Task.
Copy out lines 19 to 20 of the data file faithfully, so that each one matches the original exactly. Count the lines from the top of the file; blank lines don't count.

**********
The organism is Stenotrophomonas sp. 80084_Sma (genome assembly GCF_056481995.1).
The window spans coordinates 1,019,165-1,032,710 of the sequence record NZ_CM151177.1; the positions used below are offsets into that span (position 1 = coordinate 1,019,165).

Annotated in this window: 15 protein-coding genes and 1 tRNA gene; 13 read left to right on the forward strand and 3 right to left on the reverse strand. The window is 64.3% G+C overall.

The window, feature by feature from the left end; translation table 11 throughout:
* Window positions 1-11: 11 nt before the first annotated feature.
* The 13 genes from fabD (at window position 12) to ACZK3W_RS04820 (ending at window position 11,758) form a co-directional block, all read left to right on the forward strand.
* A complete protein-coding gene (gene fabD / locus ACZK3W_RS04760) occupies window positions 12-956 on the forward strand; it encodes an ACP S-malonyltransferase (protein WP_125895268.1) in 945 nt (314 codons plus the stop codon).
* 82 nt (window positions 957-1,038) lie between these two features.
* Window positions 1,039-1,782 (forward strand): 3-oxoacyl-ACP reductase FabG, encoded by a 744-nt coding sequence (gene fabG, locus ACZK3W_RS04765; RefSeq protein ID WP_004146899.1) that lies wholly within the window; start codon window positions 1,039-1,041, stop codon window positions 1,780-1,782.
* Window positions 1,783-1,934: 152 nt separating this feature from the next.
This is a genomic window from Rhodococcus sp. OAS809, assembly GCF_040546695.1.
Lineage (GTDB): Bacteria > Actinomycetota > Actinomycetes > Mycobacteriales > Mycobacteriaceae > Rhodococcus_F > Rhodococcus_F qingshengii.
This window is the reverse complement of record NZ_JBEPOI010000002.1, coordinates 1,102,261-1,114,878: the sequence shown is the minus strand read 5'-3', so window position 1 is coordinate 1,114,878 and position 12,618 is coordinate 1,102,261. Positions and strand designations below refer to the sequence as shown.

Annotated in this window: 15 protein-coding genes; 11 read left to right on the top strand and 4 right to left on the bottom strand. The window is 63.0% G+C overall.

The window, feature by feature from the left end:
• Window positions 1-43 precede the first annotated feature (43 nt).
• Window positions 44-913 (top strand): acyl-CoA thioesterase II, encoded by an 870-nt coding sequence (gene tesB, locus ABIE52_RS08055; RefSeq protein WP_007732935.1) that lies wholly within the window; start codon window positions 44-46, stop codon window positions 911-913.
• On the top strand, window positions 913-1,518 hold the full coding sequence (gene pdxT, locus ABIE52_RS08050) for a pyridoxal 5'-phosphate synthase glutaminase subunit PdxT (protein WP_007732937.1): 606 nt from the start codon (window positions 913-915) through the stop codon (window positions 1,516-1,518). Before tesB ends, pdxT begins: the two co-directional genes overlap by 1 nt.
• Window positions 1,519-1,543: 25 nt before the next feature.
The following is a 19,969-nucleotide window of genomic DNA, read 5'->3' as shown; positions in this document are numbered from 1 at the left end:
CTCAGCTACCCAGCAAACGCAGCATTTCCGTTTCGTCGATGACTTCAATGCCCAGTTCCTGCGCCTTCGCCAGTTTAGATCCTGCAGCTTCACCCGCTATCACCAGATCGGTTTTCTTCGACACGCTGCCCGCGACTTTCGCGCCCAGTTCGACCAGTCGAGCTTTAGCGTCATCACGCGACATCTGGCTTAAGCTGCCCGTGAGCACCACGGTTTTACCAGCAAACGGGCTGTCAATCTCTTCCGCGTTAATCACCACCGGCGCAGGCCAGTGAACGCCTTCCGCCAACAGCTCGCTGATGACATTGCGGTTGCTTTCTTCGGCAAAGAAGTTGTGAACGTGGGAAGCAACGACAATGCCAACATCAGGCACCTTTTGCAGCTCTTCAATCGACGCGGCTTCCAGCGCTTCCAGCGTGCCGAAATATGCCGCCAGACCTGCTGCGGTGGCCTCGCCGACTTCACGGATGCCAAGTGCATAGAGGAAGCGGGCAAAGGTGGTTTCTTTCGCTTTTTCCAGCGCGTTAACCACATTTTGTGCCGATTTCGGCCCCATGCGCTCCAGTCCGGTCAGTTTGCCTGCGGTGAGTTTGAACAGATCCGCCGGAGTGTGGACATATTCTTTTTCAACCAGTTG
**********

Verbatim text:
• Window positions 1,519-1,543: 25 nt before the next feature.
The following is a 19,969-nucleotide window of genomic DNA, read 5'->3' as shown; positions in this document are numbered from 1 at the left end: